We have been teasing about another round of heavy snowfall around the Superbowl, and I’m here to dive in a bit more.
Basically, a series of waves is forecast to break over the western US. These waves will dump plenty of precipitation and usher in a cold air mass in their wake. The complexities of this event are a bit clearer in 500 millibar simulations. These seem to reveal two mid-level troughs that push out a ridge, which is now sitting to our west.
We’re often about half a storm cycle behind the eastern US, and I think this weekend’s storms are the seesaw response to an arctic front that has just hit New England.
Going to the toilet this morning in north-northeast US this morning … Photo: Colin Lovequist via Conexao Geoclima pic.twitter.com/T3weTFzFtP
— severe-weather.EU (@severeweatherEU) January 30, 2019
The First Wave
Part one begins with precipitation Saturday morning during a period of incoming warm and moist air from the subtropics. The air cools down a bit once precip occurs, and the freezing level lowers to about 7500 feet. This, of course, means plenty of rain in the mountains at lower elevations. Rain reaches the valley floor sometime later in the day Saturday.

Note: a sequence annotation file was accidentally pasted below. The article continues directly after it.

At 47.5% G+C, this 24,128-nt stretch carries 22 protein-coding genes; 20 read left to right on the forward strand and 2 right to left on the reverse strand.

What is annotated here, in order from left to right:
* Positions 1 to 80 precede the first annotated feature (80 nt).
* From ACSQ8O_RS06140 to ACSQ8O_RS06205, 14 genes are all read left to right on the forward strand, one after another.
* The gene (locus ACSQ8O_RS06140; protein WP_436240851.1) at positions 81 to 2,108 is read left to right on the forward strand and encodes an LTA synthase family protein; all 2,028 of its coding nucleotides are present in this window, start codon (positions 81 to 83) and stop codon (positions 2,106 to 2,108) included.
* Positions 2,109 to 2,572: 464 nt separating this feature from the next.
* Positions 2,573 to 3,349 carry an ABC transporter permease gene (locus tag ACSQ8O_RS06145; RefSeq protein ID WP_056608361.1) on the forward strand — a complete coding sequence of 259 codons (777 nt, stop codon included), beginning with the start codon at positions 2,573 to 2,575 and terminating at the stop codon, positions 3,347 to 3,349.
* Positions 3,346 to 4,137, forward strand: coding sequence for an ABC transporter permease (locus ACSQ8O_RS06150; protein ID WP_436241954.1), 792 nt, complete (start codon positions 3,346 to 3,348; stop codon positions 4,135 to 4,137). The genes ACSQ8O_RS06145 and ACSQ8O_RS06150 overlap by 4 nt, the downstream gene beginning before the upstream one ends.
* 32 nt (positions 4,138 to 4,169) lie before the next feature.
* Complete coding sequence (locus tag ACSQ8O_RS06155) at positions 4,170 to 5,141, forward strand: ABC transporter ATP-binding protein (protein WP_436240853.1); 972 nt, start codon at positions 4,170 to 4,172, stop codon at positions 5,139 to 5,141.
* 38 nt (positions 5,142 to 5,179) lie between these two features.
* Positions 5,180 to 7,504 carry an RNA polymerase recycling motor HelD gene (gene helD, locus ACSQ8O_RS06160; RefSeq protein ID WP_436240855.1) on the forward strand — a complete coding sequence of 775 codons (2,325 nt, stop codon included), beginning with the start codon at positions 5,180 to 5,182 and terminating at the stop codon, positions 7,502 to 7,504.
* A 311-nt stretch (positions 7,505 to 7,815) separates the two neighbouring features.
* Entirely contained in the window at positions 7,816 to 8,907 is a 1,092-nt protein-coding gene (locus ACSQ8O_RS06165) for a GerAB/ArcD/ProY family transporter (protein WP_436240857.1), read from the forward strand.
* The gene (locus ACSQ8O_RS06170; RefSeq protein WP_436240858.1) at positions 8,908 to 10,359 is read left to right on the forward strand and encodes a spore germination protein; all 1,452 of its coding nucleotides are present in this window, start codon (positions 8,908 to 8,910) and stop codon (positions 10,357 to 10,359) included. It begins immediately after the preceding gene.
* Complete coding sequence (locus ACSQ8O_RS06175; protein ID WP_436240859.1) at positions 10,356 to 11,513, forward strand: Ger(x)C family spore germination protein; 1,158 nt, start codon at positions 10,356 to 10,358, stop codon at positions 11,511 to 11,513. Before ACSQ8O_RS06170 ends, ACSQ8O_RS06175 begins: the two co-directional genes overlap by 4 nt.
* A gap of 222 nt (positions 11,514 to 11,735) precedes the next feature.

Higher up expect a half-foot of snow at least (most ski resorts) through Sunday afternoon. Resort winners will be at higher elevations (e.g., Cottonwoods) and those that favor southwesterly flow (e.g., Powder Mtn). These resorts could easily see a foot or more before the Superbowl.
Check back tomorrow and Friday for a tighter forecast; during this first storm, the temperature and moisture profiles aren’t nailed down and can make a substantial difference in snowfall accumulations. Also uncertain is the avalanche risk—look for that forecast before Saturday.
The heaviest precipitation should occur early Sunday. Around the same time, freezing levels dive quickly down to the lowest elevations. Snowfall amounts for valley folks is a bit uncertain because the models aren’t sure how the storm’s heaviest precipitation will coincide with its coldest temperatures.
The Second Wave
Five days out, part two is colder and considerably more uncertain than the first. You can expect this second storm to hit Monday night or Tuesday with similar strength as the first storm. We’ll have a more detailed snowfall forecast for part two by halftime Sunday.
Enjoy the snow!